Virgil Flowers, agreeing to check out the most minor crime imaginable in sleepy Trippton, Minnesota, finds himself in a steadily deepening pool of felonies.
You may think dognapping is no big deal, but try telling that to Winky Butterfield, whose two black Labs have been carried off by D. Wayne Sharf. As Virgil’s friend Johnson Johnson tells it, this latest theft is only part of a much larger pattern that’s riled the dog-loving citizens of Buchanan County to demand action—if not from the Bureau of Criminal Apprehension, then from themselves. Eager to avoid a vigilante outbreak, Virgil (Storm Front, 2013, etc.) agrees to look for the missing pooches and promptly finds a meth lab that seems like a much bigger deal, at least to the BCA. Little does he know that a completely unrelated matter is about to nudge Trippton into wholesale violence. Members of the Buchanan County Consolidated School Board, tipped off that has-been reporter Clancy Conley is about to blow the whistle on their long-running embezzlement scheme, vote to have Conley killed and then are forced under pressure from Virgil’s investigation to target ever more victims in order to cover their tracks. The school board meetings, in which cutthroat discussions of ways and means end with formal endorsements of murder that would do any parliamentarian proud, have a subversively comic edge that perfectly complements Virgil’s straight-faced attempts to turn the board members against each other by urging everyone involved to rat out everyone else as they circle the wagons in ever shrinking patterns. The meth investigation winds up quickly and quietly, but Sandford keeps one last surprise up his sleeve for the denouement of the dognapping case, and it’s a doozy.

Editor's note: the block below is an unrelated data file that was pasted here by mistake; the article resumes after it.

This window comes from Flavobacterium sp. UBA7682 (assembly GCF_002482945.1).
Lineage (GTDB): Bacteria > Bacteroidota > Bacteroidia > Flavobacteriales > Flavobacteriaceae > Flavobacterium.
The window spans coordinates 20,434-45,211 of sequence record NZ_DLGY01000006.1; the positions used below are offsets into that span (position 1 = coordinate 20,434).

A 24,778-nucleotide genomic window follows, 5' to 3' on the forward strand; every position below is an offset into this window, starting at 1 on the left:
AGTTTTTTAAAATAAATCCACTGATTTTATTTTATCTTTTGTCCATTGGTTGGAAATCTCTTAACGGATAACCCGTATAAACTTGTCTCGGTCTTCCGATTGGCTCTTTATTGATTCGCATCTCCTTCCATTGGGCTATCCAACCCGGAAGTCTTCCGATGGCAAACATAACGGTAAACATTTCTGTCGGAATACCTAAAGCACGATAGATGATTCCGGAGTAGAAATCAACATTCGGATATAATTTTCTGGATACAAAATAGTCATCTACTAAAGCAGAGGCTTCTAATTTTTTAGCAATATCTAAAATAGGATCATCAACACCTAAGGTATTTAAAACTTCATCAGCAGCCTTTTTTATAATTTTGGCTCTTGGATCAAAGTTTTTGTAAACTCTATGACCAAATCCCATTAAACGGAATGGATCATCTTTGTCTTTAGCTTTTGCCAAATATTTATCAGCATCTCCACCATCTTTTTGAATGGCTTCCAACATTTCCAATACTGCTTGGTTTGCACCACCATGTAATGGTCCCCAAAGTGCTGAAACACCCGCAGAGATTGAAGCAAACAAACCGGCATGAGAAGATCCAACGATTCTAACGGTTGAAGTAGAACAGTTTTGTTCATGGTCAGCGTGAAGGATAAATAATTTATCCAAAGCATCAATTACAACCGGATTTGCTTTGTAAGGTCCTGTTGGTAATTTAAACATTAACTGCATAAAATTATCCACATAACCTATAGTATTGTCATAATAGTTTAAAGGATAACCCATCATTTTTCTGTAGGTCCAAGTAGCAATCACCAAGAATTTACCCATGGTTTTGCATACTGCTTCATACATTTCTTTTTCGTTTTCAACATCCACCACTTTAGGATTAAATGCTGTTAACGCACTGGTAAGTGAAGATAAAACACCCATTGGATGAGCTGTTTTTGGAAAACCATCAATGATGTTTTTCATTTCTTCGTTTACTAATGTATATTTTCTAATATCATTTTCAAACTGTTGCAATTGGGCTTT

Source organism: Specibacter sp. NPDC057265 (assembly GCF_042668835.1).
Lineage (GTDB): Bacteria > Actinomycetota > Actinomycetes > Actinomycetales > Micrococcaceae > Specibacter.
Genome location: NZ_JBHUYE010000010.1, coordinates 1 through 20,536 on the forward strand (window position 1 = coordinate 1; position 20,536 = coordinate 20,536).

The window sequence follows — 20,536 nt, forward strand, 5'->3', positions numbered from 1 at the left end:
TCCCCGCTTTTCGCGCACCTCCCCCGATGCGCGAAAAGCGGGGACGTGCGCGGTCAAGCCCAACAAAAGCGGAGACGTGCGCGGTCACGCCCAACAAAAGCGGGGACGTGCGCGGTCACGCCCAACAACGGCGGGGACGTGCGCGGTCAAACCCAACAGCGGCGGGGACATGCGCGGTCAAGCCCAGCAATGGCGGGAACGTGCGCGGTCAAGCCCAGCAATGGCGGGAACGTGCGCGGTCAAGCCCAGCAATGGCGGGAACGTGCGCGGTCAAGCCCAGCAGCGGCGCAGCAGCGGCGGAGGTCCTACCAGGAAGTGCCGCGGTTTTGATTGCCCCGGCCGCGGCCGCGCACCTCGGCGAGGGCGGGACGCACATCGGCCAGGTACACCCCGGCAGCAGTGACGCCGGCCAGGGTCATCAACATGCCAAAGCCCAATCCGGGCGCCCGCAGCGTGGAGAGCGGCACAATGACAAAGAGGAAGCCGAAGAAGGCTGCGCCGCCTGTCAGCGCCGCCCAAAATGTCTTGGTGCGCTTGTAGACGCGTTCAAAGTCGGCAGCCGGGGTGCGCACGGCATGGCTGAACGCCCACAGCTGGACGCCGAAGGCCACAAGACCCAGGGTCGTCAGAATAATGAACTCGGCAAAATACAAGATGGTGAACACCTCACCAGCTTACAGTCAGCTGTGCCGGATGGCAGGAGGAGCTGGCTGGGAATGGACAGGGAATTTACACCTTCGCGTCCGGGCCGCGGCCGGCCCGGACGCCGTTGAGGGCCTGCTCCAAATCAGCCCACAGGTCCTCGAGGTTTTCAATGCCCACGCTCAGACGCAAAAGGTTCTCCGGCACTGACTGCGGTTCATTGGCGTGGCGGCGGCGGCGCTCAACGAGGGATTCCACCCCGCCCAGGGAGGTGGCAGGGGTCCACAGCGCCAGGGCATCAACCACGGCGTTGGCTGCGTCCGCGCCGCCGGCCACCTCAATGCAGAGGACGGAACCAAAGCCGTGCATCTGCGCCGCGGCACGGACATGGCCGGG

Exhilaratingly professional work by both Virgil and his creator that breaks no new ground but will keep the fans happy and add to their number.